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From African Refugee Camp To The Ivy League

From African Refugee Camp To  The Ivy League

It’s a long way from the soccer fields of Kenya’s Kakuma refugee camp to the Ivy League — but Morris Kaunda Michael made the journey.

Last month, Michael, a 23-year-old Sudanese refugee, graduated from Columbia’s Fu Foundation School of Engineering with a B.S. in biomedical engineering. He hopes to continue his studies in medical school so he can use his education to help people still living in the severe poverty he left behind.

“I owe something to the world. As a refugee, you don’t have a lot of things of your own. Most things are gifts,” said Michael. “The best I can do is to give back to the community.”

Long journey
Sitting on a bench in the middle of Columbia’s lush, manicured campus on a recent spring day, Michael explained his unlikely journey from southern Sudan to New York’s Upper West Side.

In 1988, Michael was born into the Didinga tribe, traditionally cattle herders and farmers, in southern Sudan near the borders of Kenya, Uganda and Ethiopia. At the time, Sudan was divided by a bloody civil war that pitted government forces, mostly northern Arab Muslims, against the primarily Christian or Animist African southerners.
Story: Nowhere to go: Remembering the plight of refugees

An estimated 2 million people died as a result of violence, famine and disease related to the conflict. In addition, another 4 million southern Sudanese were displaced and moved to refugee camps in bordering countries. Michael’s family was one of them. Michael says he was just about 6 years old when his mother moved his family to Kenya’s U.N.-sponsored Kakuma refugee camp to escape the violence, instability and lack of economic opportunity in Sudan.

The refugee camp Kakuma (Swahili for “nowhere”) sits in an isolated, dusty corner of northeast Kenya. More than 77,000 refugees and internally displaced people are currently living in the camp, according to the U.N. High Commission for Refugees. The most infamous victims of the Sudanese Civil War were the estimated 20,000 youngsters who became known as the “Lost Boys of Sudan.” Many were separated from their families when their villages were attacked while they happened to be out tending cattle, or they were able to run away; others were captured and conscripted to fight as child soldiers.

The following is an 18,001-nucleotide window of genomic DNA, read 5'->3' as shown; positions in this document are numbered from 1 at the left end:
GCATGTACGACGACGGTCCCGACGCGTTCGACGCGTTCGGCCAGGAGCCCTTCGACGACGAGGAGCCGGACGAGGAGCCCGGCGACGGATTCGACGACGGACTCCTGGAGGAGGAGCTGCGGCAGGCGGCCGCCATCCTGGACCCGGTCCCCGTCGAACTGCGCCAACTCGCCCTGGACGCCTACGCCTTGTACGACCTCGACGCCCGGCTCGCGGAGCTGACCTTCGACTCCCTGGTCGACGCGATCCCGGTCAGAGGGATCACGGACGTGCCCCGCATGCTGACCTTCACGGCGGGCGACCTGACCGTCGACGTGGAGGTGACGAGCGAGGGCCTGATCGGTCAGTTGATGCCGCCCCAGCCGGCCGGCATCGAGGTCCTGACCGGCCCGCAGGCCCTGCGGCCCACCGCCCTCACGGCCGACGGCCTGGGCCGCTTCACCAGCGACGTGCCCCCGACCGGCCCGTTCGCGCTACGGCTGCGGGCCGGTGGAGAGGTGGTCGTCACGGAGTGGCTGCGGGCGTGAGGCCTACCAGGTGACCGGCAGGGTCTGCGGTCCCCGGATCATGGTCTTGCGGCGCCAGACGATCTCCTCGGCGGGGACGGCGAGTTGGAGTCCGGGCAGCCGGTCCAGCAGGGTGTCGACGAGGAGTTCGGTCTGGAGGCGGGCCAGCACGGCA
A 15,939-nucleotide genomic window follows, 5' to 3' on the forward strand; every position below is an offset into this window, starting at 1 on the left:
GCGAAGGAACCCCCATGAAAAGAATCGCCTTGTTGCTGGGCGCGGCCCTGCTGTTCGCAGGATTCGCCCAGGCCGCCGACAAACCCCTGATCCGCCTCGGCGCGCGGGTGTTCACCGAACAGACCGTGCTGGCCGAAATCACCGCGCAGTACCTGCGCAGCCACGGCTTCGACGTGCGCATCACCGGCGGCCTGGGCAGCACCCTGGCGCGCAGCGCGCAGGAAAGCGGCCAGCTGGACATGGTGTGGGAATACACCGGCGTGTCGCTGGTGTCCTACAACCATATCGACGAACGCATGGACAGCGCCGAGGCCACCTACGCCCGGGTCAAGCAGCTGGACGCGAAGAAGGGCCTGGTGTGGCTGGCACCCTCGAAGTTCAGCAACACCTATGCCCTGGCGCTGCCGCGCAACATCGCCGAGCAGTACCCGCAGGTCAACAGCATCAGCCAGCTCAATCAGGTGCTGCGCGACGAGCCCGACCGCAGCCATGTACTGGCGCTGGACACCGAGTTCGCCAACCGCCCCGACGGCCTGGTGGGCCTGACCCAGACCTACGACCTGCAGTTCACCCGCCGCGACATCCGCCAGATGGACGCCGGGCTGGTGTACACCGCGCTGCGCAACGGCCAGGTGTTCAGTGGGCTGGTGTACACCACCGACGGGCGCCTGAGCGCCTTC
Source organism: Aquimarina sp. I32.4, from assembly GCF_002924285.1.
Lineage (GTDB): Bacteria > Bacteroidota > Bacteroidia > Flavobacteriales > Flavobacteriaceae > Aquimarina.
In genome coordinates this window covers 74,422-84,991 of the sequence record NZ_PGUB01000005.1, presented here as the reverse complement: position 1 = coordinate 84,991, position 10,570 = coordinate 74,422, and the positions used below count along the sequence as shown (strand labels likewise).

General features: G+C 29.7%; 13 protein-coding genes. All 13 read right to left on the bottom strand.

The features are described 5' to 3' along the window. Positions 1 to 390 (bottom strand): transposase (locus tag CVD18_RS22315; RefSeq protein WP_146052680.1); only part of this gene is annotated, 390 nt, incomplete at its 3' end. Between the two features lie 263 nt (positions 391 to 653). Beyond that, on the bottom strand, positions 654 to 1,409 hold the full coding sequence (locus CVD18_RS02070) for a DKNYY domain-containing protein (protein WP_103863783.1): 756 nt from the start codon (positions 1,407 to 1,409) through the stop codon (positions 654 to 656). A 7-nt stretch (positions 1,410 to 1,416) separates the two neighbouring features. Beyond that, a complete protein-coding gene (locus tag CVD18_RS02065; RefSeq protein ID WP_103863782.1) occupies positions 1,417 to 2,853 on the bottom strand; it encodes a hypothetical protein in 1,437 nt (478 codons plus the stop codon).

Those who survived walked thousands of miles to refugee camps like Kakuma. In 2001, the United States and the UNHCR established a special resettlement program and about 3,800 of the “Lost Boys” came to live in cities across the U.S.

But despite being a refugee from Sudan, Michael doesn’t consider himself a “Lost Boy” because he says he was “under my mother’s wing for most of the time.” He said he wouldn’t want to diminish the trauma his compatriots went through by adopting the term — for example, he was never forced to fight as a child soldier, or separated from his mother or five brothers and two sisters. “I was lucky enough to have a mother that took me out of there to a better and safer place.”

But he did live in the sprawling refugee camp for the bulk of his childhood, from 1994 to 2001. “I guess I would say I actually grew up there,” Michael said. “That’s the only thing I know — living as a refugee most of my life.”

He went to school in the camp, when it was actually operating, for about four hours a day and played a lot of soccer with his friends. But he described the atmosphere as very tough because everyone was there because they had fled repression and violence with essentially the clothes on their backs.

“There are a lot of people there who had lost basically everything, so there was a lot of hopelessness,” Michael said.

Welcome to the U.N. of Syracuse
In 2001, his luck began to change. He was offered a scholarship at a school in Nairobi run by Dominican nuns called the Emmanuel Foundation. His older brother attended the same school, and from there they began the process of applying for resettlement in the U.S.

“I thought, I could actually get a better life, get a better education, have a job, and just live a normal life like other people do,” Michael said.